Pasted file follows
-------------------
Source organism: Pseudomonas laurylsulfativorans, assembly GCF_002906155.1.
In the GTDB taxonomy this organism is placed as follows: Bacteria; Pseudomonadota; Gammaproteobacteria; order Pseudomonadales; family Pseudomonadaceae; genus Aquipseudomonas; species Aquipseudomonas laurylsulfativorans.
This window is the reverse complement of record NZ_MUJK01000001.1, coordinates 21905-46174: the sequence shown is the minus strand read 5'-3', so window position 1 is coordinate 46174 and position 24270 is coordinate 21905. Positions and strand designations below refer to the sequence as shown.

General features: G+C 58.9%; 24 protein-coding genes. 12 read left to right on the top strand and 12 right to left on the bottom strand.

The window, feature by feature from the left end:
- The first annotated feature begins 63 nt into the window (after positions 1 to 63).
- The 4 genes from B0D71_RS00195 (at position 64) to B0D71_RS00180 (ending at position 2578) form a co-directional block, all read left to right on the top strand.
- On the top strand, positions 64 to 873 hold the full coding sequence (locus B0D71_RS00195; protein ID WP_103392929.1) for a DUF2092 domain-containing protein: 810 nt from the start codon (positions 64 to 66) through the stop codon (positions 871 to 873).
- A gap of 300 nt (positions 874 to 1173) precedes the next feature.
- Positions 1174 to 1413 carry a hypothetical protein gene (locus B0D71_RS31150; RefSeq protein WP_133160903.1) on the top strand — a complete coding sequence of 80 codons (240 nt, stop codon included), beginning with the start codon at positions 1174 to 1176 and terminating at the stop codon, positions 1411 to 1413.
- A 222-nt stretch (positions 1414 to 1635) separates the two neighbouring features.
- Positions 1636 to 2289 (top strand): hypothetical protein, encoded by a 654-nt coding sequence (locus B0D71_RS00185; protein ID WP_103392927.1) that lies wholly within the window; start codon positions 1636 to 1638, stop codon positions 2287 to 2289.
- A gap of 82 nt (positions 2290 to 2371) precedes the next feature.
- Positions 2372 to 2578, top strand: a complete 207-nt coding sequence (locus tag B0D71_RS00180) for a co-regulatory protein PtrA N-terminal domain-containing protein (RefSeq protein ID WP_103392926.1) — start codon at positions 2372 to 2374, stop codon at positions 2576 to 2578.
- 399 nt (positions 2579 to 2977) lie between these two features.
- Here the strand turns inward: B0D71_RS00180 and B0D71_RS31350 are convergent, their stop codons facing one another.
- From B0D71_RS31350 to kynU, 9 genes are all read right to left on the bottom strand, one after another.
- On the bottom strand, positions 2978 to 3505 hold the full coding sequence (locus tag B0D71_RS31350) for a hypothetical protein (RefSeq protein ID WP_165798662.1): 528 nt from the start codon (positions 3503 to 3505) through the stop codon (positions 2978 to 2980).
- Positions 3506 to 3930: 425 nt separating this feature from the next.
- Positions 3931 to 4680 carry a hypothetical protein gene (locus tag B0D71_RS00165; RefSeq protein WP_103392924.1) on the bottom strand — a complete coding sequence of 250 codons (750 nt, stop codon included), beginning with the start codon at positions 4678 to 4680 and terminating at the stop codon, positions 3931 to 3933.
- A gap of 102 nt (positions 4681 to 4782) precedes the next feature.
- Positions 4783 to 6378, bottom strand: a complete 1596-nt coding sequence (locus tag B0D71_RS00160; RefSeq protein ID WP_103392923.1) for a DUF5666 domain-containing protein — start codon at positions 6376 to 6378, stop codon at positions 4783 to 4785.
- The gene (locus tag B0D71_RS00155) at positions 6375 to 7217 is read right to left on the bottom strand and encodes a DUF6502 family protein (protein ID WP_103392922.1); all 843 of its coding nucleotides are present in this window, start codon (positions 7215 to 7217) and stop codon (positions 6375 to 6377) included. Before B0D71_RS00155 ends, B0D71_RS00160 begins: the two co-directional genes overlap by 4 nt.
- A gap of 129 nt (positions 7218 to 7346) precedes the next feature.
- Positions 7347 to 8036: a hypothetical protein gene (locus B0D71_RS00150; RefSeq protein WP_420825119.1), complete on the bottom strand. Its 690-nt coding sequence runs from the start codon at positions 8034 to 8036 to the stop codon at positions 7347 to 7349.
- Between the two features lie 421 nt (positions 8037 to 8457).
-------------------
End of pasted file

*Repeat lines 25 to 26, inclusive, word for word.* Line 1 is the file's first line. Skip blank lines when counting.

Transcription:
- Positions 7347 to 8036: a hypothetical protein gene (locus B0D71_RS00150; RefSeq protein WP_420825119.1), complete on the bottom strand. Its 690-nt coding sequence runs from the start codon at positions 8034 to 8036 to the stop codon at positions 7347 to 7349.
- Between the two features lie 421 nt (positions 8037 to 8457).